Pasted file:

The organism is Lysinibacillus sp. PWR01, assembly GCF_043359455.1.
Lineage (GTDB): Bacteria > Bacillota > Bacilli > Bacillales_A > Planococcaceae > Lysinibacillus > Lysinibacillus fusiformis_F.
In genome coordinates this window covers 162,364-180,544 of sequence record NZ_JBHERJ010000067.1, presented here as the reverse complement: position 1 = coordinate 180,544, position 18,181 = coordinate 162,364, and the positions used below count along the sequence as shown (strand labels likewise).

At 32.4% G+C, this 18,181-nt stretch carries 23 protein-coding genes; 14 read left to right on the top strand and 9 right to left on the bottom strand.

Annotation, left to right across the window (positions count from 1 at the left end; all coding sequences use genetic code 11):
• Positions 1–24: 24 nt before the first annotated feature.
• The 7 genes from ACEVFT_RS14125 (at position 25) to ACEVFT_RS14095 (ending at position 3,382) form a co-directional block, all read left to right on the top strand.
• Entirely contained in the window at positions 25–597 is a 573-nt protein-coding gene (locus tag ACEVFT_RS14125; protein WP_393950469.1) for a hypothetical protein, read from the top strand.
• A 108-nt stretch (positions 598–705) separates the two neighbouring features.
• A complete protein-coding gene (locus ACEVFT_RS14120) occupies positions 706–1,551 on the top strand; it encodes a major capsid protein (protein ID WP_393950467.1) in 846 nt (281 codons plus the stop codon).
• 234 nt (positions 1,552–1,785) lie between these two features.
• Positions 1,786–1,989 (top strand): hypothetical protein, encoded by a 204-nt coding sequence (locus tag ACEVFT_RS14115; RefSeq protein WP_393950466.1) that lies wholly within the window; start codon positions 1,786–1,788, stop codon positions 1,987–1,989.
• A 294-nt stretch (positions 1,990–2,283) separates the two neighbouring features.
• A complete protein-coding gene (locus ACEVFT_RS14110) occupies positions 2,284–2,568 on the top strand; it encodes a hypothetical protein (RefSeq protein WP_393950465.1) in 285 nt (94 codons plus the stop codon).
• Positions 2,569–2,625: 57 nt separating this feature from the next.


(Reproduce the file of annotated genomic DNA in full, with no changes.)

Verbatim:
The organism is Lysinibacillus sp. PWR01, assembly GCF_043359455.1.
Lineage (GTDB): Bacteria > Bacillota > Bacilli > Bacillales_A > Planococcaceae > Lysinibacillus > Lysinibacillus fusiformis_F.
In genome coordinates this window covers 162,364-180,544 of sequence record NZ_JBHERJ010000067.1, presented here as the reverse complement: position 1 = coordinate 180,544, position 18,181 = coordinate 162,364, and the positions used below count along the sequence as shown (strand labels likewise).

At 32.4% G+C, this 18,181-nt stretch carries 23 protein-coding genes; 14 read left to right on the top strand and 9 right to left on the bottom strand.

Annotation, left to right across the window (positions count from 1 at the left end; all coding sequences use genetic code 11):
• Positions 1–24: 24 nt before the first annotated feature.
• The 7 genes from ACEVFT_RS14125 (at position 25) to ACEVFT_RS14095 (ending at position 3,382) form a co-directional block, all read left to right on the top strand.
• Entirely contained in the window at positions 25–597 is a 573-nt protein-coding gene (locus tag ACEVFT_RS14125; protein WP_393950469.1) for a hypothetical protein, read from the top strand.
• A 108-nt stretch (positions 598–705) separates the two neighbouring features.
• A complete protein-coding gene (locus ACEVFT_RS14120) occupies positions 706–1,551 on the top strand; it encodes a major capsid protein (protein ID WP_393950467.1) in 846 nt (281 codons plus the stop codon).
• 234 nt (positions 1,552–1,785) lie between these two features.
• Positions 1,786–1,989 (top strand): hypothetical protein, encoded by a 204-nt coding sequence (locus tag ACEVFT_RS14115; RefSeq protein WP_393950466.1) that lies wholly within the window; start codon positions 1,786–1,788, stop codon positions 1,987–1,989.
• A 294-nt stretch (positions 1,990–2,283) separates the two neighbouring features.
• A complete protein-coding gene (locus ACEVFT_RS14110) occupies positions 2,284–2,568 on the top strand; it encodes a hypothetical protein (RefSeq protein WP_393950465.1) in 285 nt (94 codons plus the stop codon).
• Positions 2,569–2,625: 57 nt separating this feature from the next.